Survived: Two Years Of Full Time Affiliate Marketing
April marks the two year anniversary of my luminous full-time career as an affiliate marketer. I could use this occasion to celebrate the arduous hours spent scratching my balls, surfing for dating pics, or munching reheated pizza over my inbox. But where would be the sense in that?
Two years is a long time in an industry that doesn’t know how to stand still. I quit my day job at the height of the rebill boom back in 2009. And I must’ve pissed off Lady Luck somewhere along the line because my last day at work happened to coincide with the death of all my profitable campaigns. What do they call that in the corporate world? Something like “a difficult period of transition”?
You haven’t felt a “difficult period of transition” until you’ve been sat in your new home office, on the first day, wondering how to make a living for the rest of your life.
The answer, as I eventually came to discover, was by scrapping and slaving away. It might not have been the most graceful jump in to running my own business, but I just about managed to keep my shit in tact. The first year was an eye-opener in every sense. I moved slowly from promoting rebills towards more sustainable offers that didn’t require a WHOIS registration just to sleep at night.
For all the success I enjoyed pushing shameless rebills, my business was in no way equipped to deal with any serious growth. That’s the price you pay for being obsessed with dollar signs but blind to the supporting acts that lay the foundations of any successful business. If you don’t have an accountant, you’re shooting yourself in the foot. If you don’t have somebody you can go to for expert business advice, bam, there goes your kneecap too.
Christ knows how much money I surrendered in 2009 through taxes alone thanks to my stupid tunnel vision. The attitude I adopted was paramount to poison.
“Taxes? What do you think I am? A banker?” I didn’t register a company, I didn’t bother taking on an accountant and I sure as hell didn’t treat my work like a real job.
I had to learn that it wasn’t all about me. And no individual is smart enough to make the correct decision every time in all aspects of his work. So if my first year as a full-time affiliate marketer gave me a reality check, I suppose the last year has been spent acclimatizing to that reality.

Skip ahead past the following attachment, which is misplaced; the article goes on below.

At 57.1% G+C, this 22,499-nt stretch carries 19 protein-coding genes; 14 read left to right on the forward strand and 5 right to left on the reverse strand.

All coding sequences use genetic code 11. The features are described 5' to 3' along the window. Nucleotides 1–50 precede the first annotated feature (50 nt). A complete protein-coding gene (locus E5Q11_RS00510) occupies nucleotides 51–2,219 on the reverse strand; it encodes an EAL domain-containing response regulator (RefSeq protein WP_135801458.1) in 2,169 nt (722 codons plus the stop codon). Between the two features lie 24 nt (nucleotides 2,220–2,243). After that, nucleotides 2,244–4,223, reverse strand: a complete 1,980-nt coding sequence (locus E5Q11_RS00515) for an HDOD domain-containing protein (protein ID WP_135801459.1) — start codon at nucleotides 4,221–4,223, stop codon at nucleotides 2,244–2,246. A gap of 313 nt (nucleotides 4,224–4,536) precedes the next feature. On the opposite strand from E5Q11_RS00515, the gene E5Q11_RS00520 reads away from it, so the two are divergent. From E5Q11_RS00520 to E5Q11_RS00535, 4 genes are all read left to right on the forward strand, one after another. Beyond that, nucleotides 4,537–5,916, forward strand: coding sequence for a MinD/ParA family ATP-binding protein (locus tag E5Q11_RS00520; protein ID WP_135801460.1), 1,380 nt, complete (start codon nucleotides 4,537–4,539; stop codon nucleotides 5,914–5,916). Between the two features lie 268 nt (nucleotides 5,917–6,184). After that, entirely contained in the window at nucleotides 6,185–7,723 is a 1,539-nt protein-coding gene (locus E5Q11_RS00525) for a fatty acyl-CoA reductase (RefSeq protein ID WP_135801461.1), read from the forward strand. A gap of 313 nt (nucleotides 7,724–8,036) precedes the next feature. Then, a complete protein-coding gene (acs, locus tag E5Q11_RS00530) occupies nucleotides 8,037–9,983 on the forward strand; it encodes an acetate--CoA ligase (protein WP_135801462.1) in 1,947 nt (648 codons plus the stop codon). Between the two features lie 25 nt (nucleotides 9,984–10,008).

I’m still no closer to being able to explain what exactly I do for a living (“Err, I build websites and market products… Ahh, forget it. I’m just a web programmer“), but at least I feel like my business is not about to be swept from underneath me.
One thing I can say for sure, if you’re making those first tentative steps in to affiliate marketing with a very limited budget, it gets easier. It might not feel like the shit is even possible when you’re still turning up negative ROIs, but it does get easier.
It’s amazing how in two whole years of doing what I do, the actual success formula has changed very little. Sure, the traffic sources come and go. The offers are swings and roundabouts. But making profitable campaigns is very easy once you’ve locked down the method in the madness. So much of affiliate marketing is about finding that one sweet spot, and then running with it until it stretches no further.
One of my most successful dating landing pages is something I threw together back in 2009 and have barely changed since. While I’ve learned a lot since then, and keep pushing myself to learn more, you’re never more than one small break away from making it in this industry. One moment of genius, one great idea…and so much can snowball from so very little.
The basic mechanics of affiliate marketing are as simple as they ever were. But moulding everything around it in to a successful business takes a lot more thought, a lot more work and a lot more time. Something tells me two years is just the start.
Recommended This Week:
If you’re based in the UK and worried about your affiliate taxes, now is the time to sort them out. Before the new tax year! I highly recommend Crunch for their flat-rate £60/month service. It takes a few days to get setup, but it’s worth it for peace of mind if you don’t already have an accountant – or fancy shafting your old one.
If you’re not already registered on PPV Playbook, you are missing a beat sunshine. Easily the BEST place to learn from marketers who are actually making money. It has some awesome case studies. The catch is that you will need to pay some of your hard earned pesos to access it. I swear from the bottom of my black heart, joining is worth every penny
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